Today, Epps says he was basically uninvolved with Lee-Carpenter’s project. “I estimated the job. I helped [Johnson] do the necessary paperwork for him to do the actual project,” Epps says. Then, after Johnson and Lee-Carpenter had a falling out over money, he says, “I called and offered to finish the job.” Epps says he was surprised when he was found personally liable for the $30,302 damage award, and claims Johnson told him he would take care of it.
Court records indicate that Johnson was granted bankruptcy in 2004. A call placed to a phone number Epps said belongs to Johnson was not returned.
“My work is outstanding,” says Epps, who now runs a company called New Vision Interior Exterior Remodeling Contractors, which he says does between $200,000 and $500,000 of work per year. “I don’t run around trying to do bad work.”
Ruffin and West of the Reservoir Hill Improvement Council say they’re recruiting home-improvement contractors to submit to a vetting process by the community, in which they’ll divulge their license numbers, insurance status, and references, which volunteers will check. “We’re trying to create a directory which we can put on our web site,” Ruffin says.
Lee-Carpenter says it’s about time. “When new neighbors move in, we contact them and give them a list of who not to use, and who is good,” she says, speaking of her block group. “We look out for neighbors.”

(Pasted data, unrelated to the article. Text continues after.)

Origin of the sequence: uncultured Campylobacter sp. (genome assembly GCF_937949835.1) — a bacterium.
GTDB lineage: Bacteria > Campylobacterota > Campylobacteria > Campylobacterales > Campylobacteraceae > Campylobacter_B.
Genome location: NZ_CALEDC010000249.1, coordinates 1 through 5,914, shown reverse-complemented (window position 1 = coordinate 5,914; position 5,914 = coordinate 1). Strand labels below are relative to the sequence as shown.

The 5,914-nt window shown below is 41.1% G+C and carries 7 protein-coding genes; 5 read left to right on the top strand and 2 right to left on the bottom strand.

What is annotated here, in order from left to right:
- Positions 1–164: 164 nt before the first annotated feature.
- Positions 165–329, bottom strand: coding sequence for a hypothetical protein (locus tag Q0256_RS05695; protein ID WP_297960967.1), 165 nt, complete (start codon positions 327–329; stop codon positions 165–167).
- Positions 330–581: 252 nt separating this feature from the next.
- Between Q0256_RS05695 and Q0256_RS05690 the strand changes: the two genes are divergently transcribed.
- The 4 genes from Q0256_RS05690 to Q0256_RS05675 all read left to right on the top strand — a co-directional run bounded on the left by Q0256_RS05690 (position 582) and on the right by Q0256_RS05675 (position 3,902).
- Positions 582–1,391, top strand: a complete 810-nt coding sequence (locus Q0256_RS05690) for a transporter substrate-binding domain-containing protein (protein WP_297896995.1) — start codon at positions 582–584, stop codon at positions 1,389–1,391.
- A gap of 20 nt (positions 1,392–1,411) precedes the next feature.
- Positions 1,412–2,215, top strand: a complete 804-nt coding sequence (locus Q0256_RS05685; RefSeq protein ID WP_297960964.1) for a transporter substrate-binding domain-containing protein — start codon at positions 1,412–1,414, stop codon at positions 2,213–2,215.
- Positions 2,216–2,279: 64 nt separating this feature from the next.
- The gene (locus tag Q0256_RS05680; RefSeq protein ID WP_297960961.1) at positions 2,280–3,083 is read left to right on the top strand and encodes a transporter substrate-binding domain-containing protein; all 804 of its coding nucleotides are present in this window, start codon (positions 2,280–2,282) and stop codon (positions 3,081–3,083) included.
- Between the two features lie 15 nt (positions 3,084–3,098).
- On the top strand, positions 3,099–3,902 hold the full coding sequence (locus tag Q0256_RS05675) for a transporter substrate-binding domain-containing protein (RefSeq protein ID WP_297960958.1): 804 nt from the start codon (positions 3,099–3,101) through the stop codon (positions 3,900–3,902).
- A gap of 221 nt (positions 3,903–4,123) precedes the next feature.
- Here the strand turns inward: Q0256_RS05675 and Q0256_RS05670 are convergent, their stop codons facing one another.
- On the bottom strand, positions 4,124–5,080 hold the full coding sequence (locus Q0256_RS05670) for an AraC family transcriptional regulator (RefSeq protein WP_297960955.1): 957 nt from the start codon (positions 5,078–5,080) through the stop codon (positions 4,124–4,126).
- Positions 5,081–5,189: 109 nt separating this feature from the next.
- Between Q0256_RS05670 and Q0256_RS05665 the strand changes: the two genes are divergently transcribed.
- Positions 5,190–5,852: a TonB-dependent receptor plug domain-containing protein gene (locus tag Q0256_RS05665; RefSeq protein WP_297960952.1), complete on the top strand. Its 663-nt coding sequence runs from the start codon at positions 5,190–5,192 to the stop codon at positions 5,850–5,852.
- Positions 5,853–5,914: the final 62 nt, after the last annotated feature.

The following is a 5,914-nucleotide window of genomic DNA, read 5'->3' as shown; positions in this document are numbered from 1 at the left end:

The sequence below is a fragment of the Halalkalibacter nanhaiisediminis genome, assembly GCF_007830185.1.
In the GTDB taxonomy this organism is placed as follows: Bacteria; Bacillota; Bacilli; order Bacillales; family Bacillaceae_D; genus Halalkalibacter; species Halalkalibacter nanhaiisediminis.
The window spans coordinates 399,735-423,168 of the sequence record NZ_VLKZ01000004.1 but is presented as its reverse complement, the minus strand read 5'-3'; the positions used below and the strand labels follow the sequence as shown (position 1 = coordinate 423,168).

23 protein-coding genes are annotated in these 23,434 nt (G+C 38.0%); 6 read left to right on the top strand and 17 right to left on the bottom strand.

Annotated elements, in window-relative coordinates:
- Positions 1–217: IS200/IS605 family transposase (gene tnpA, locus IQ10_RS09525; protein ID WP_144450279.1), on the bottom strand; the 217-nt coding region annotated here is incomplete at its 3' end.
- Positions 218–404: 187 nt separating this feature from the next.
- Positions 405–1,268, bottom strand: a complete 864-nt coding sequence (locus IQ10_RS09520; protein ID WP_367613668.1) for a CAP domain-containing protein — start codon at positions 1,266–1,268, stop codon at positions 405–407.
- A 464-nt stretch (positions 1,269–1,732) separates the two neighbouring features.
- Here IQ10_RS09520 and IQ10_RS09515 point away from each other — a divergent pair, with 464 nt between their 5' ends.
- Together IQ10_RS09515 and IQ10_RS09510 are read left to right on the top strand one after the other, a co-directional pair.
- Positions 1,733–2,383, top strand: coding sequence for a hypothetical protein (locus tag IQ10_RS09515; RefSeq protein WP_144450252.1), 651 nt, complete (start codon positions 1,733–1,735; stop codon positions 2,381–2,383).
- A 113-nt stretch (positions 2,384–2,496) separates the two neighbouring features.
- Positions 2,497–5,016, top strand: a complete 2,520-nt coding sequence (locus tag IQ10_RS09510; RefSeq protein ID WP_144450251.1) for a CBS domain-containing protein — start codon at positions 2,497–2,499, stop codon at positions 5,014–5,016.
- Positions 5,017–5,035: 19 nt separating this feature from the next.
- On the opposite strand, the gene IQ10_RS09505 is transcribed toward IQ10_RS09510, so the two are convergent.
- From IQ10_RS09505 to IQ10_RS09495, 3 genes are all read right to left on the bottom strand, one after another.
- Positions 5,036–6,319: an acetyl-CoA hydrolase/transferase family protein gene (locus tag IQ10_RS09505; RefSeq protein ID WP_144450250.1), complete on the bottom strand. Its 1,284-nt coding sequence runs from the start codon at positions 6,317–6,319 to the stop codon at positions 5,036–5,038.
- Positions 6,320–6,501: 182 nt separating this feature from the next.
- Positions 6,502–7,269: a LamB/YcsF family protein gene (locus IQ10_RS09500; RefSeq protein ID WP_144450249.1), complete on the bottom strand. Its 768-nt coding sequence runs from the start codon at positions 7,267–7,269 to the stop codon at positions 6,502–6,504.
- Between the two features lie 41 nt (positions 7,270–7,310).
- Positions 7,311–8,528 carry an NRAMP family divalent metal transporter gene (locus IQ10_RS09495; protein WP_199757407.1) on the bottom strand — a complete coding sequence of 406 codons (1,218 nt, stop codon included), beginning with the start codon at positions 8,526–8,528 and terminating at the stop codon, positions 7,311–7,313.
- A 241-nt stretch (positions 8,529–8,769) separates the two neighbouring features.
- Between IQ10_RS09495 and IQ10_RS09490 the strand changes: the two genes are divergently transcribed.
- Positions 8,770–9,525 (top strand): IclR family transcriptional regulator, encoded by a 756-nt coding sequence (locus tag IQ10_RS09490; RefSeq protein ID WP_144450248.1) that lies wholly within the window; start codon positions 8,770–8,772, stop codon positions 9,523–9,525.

Given that, Epps says he’s considering suing Lee-Carpenter for “slander.” He stresses that his new company never worked for Lee-Carpenter, and that he was not a contractor before he began New Vision. But court records indicate a record of criminal activity—such as theft and passing bad checks to lumber suppliers—dating to the mid 1980s. In 1990 Epps was arrested on drugs and gun charges in Cecil County; and a charge for a 1997 bad check written to United Wholesale Building Supply landed him on probation until 2000.
“I’m not a squeaky-clean guy. This is from 20 years of being around,” Epps says of his criminal history. He chalks it up to a growing experience: “Once you learn something, you try not to repeat those type of habits.”
Lisa Smith says she has another judgment against Epps from the Maryland Home Improvement Commission for the maximum allowable—$15,000—though she says she’s owed $22,000 for poor work Epps’ company did on her Eutaw Place home. Epps is appealing the commission’s decision to suspend his license, Smith says.
“For us it’s not about the money,” Lee-Carpenter says. “It’s about people not being allowed to do this thing over and over again.”